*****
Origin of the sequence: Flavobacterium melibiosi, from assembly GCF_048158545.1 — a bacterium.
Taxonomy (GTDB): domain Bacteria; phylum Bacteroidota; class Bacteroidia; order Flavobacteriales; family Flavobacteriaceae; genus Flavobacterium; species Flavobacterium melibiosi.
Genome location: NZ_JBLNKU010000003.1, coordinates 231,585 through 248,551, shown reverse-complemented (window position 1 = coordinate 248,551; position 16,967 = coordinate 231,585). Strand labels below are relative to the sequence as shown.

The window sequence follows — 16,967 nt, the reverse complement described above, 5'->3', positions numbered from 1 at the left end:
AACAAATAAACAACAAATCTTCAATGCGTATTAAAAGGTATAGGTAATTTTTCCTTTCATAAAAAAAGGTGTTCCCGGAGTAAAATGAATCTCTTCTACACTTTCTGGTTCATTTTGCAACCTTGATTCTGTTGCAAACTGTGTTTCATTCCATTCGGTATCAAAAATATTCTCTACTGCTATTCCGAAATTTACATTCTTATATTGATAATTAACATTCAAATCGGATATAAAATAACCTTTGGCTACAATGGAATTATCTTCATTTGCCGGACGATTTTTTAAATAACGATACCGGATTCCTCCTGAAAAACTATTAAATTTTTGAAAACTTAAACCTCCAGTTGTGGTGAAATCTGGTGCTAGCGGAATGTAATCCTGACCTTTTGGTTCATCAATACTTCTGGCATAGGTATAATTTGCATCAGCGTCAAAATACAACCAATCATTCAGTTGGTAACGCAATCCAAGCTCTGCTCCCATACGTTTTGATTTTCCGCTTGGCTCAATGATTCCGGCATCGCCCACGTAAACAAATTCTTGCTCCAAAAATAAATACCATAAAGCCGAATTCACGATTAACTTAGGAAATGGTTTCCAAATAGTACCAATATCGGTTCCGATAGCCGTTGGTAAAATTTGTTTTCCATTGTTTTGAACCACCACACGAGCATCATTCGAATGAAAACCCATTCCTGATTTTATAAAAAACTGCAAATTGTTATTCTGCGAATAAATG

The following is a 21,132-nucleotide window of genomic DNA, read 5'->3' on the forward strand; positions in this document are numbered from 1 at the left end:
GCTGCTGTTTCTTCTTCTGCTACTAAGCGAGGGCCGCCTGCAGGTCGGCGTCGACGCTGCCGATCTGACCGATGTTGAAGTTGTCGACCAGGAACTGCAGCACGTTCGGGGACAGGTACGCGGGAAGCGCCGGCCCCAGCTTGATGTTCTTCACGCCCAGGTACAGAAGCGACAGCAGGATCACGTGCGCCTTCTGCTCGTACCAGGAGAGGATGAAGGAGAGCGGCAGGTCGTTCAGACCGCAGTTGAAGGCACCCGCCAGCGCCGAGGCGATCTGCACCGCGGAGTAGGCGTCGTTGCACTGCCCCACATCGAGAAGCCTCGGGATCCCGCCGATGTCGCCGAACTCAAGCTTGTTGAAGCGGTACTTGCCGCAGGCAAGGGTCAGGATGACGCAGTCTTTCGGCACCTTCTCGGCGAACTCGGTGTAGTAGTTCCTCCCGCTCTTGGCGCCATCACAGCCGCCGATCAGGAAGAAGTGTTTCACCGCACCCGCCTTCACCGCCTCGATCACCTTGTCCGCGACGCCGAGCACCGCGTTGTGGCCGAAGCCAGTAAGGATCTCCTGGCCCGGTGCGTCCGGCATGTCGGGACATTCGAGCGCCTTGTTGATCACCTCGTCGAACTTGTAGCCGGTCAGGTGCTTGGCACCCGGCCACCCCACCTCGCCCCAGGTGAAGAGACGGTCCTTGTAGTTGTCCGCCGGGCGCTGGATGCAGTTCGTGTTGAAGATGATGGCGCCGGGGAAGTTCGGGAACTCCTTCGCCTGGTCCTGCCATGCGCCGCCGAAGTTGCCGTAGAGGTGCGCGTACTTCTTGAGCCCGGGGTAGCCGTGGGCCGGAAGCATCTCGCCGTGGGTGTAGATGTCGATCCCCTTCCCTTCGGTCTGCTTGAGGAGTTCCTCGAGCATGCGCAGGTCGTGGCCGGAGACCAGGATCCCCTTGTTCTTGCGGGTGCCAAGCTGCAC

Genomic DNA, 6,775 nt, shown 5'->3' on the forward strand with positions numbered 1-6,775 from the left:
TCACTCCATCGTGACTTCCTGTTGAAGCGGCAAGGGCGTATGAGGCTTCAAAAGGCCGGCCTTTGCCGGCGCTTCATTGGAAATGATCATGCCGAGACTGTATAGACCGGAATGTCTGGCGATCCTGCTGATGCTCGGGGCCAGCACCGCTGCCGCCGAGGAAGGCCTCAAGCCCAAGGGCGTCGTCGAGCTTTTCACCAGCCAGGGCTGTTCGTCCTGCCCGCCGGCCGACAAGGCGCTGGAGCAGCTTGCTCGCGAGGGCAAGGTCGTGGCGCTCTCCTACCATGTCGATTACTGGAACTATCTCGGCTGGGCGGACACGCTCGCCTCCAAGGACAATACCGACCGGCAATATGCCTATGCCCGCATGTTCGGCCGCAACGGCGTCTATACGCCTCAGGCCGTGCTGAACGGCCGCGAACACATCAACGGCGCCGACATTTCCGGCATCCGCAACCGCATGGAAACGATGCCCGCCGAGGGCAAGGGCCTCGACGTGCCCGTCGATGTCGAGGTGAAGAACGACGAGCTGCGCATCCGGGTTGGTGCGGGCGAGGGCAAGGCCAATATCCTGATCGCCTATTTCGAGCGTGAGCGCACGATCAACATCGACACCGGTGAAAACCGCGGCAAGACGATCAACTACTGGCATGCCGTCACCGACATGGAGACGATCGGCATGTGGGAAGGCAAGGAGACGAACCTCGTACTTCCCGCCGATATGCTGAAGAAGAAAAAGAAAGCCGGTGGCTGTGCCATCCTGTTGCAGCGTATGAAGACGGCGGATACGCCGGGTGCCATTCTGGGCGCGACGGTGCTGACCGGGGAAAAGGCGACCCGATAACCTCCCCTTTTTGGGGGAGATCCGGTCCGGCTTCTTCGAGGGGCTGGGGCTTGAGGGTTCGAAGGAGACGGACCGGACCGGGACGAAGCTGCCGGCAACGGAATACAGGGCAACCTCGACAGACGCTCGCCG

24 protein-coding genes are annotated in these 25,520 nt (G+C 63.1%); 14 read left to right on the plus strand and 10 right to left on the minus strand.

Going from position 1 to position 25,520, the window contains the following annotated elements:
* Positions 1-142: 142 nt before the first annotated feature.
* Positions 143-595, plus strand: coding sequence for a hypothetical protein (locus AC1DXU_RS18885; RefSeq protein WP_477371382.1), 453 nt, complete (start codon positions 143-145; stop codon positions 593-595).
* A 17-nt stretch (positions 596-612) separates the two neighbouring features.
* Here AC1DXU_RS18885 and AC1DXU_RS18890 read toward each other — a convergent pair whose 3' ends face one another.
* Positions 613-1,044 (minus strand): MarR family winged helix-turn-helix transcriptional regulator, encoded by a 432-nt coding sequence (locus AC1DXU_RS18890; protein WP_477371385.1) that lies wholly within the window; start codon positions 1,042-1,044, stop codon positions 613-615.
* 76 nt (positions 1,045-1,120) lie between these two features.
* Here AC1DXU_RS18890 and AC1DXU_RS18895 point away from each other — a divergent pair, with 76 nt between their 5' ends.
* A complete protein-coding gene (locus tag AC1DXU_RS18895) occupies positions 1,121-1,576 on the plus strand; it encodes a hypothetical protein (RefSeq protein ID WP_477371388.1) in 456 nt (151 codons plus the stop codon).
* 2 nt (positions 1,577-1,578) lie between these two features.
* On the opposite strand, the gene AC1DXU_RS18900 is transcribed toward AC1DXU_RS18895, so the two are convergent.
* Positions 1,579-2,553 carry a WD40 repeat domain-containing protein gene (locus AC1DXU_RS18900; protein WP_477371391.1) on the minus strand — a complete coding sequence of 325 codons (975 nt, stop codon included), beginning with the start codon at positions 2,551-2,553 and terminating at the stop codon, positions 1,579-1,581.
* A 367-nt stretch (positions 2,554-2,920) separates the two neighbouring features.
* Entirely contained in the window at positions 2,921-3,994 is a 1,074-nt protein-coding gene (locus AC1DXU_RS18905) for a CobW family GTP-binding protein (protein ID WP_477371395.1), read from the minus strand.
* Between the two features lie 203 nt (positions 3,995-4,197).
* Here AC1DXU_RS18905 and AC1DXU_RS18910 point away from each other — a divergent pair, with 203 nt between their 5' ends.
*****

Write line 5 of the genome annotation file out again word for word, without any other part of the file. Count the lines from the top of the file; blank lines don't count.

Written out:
AACAAATAAACAACAAATCTTCAATGCGTATTAAAAGGTATAGGTAATTTTTCCTTTCATAAAAAAAGGTGTTCCCGGAGTAAAATGAATCTCTTCTACACTTTCTGGTTCATTTTGCAACCTTGATTCTGTTGCAAACTGTGTTTCATTCCATTCGGTATCAAAAATATTCTCTACTGCTATTCCGAAATTTACATTCTTATATTGATAATTAACATTCAAATCGGATATAAAATAACCTTTGGCTACAATGGAATTATCTTCATTTGCCGGACGATTTTTTAAATAACGATACCGGATTCCTCCTGAAAAACTATTAAATTTTTGAAAACTTAAACCTCCAGTTGTGGTGAAATCTGGTGCTAGCGGAATGTAATCCTGACCTTTTGGTTCATCAATACTTCTGGCATAGGTATAATTTGCATCAGCGTCAAAATACAACCAATCATTCAGTTGGTAACGCAATCCAAGCTCTGCTCCCATACGTTTTGATTTTCCGCTTGGCTCAATGATTCCGGCATCGCCCACGTAAACAAATTCTTGCTCCAAAAATAAATACCATAAAGCCGAATTCACGATTAACTTAGGAAATGGTTTCCAAATAGTACCAATATCGGTTCCGATAGCCGTTGGTAAAATTTGTTTTCCATTGTTTTGAACCACCACACGAGCATCATTCGAATGAAAACCCATTCCTGATTTTATAAAAAACTGCAAATTGTTATTCTGCGAATAAATG